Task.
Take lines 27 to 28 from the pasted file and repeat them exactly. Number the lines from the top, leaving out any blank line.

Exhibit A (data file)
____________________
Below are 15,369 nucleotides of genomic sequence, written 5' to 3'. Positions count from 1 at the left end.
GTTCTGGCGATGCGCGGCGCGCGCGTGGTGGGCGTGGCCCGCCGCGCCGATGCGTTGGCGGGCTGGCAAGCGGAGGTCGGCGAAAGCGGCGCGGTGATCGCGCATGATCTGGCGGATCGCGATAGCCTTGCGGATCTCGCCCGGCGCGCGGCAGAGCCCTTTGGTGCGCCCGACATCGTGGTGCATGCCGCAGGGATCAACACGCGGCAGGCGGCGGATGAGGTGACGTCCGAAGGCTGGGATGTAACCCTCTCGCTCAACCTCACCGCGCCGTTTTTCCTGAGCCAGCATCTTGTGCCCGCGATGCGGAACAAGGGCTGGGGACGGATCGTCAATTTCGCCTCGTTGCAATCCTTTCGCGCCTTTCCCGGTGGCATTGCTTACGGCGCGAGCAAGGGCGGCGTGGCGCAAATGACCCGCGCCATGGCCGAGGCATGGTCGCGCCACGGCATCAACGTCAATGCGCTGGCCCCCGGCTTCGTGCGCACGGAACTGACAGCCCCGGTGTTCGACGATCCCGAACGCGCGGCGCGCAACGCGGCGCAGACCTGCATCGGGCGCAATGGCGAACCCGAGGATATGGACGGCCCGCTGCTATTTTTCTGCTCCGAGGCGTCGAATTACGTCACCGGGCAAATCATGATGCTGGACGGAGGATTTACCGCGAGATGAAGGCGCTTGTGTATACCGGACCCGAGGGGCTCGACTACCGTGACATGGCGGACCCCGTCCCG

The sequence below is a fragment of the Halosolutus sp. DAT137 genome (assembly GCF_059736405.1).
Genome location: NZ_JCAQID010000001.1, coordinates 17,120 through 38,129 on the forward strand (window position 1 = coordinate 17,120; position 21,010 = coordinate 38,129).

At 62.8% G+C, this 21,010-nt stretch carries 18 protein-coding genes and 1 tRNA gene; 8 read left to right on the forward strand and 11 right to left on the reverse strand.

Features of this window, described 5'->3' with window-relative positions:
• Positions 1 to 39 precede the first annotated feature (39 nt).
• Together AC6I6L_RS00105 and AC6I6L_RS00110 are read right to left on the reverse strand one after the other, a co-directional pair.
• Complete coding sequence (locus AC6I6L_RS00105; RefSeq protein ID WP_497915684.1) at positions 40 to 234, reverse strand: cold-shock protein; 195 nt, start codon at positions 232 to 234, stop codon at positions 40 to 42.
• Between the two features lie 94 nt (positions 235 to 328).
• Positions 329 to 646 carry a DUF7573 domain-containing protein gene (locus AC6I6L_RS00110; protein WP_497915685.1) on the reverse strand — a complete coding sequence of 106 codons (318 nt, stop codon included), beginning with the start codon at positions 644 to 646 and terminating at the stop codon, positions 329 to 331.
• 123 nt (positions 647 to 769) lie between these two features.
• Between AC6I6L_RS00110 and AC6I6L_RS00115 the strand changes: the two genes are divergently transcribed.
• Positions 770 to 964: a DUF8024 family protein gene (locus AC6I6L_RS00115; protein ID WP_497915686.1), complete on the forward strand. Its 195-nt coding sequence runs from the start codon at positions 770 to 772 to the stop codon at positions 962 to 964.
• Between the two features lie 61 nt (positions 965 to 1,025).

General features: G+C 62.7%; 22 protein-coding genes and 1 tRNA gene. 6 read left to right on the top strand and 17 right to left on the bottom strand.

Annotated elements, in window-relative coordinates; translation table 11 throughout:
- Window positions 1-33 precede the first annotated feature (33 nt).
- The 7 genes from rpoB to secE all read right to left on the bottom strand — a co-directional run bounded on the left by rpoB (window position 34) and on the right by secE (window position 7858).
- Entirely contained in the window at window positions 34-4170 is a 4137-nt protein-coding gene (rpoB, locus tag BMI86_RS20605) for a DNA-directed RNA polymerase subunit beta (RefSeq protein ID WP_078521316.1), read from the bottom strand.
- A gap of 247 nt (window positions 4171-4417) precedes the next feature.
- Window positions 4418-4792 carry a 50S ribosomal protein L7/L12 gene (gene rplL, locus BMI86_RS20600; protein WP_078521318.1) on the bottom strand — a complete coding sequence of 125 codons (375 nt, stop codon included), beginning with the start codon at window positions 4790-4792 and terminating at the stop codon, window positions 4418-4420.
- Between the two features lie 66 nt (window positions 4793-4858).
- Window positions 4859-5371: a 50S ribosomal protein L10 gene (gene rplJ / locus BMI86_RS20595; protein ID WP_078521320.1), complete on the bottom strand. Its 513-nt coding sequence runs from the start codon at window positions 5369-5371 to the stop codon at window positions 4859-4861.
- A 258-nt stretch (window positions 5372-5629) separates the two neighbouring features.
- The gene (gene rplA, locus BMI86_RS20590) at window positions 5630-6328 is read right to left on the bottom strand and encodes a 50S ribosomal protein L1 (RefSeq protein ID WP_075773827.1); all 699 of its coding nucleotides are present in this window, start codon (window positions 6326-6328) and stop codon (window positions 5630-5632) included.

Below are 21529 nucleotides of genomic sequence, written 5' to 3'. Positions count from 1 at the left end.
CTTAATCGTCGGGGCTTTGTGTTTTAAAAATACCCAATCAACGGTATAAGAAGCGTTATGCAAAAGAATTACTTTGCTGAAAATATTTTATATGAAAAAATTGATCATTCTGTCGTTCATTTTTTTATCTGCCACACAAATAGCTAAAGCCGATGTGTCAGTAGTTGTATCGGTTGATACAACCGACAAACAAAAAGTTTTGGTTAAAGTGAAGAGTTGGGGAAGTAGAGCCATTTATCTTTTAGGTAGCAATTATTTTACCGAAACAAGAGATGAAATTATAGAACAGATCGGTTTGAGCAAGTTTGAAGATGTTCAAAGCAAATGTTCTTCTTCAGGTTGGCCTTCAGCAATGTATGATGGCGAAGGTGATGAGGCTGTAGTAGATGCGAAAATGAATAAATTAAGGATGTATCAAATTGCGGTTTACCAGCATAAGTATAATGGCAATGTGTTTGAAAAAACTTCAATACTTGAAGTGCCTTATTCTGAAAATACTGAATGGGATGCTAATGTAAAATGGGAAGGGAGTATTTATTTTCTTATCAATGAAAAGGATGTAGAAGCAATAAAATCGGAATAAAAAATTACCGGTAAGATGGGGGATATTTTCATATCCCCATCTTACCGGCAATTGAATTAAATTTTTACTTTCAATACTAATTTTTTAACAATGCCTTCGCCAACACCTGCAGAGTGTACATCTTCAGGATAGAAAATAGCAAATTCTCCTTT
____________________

Below are 21529 nucleotides of genomic sequence, written 5' to 3'. Positions count from 1 at the left end.
CTTAATCGTCGGGGCTTTGTGTTTTAAAAATACCCAATCAACGGTATAAGAAGCGTTATGCAAAAGAATTACTTTGCTGAAAATATTTTATATGAAAAAATTGATCATTCTGTCGTTCATTTTTTTATCTGCCACACAAATAGCTAAAGCCGATGTGTCAGTAGTTGTATCGGTTGATACAACCGACAAACAAAAAGTTTTGGTTAAAGTGAAGAGTTGGGGAAGTAGAGCCATTTATCTTTTAGGTAGCAATTATTTTACCGAAACAAGAGATGAAATTATAGAACAGATCGGTTTGAGCAAGTTTGAAGATGTTCAAAGCAAATGTTCTTCTTCAGGTTGGCCTTCAGCAATGTATGATGGCGAAGGTGATGAGGCTGTAGTAGATGCGAAAATGAATAAATTAAGGATGTATCAAATTGCGGTTTACCAGCATAAGTATAATGGCAATGTGTTTGAAAAAACTTCAATACTTGAAGTGCCTTATTCTGAAAATACTGAATGGGATGCTAATGTAAAATGGGAAGGGAGTATTTATTTTCTTATCAATGAAAAGGATGTAGAAGCAATAAAATCGGAATAAAAAATTACCGGTAAGATGGGGGATATTTTCATATCCCCATCTTACCGGCAATTGAATTAAATTTTTACTTTCAATACTAATTTTTTAACAATGCCTTCGCCAACACCTGCAGAGTGTACATCTTCAGGATAGAAAATAGCAAATTCTCCTTT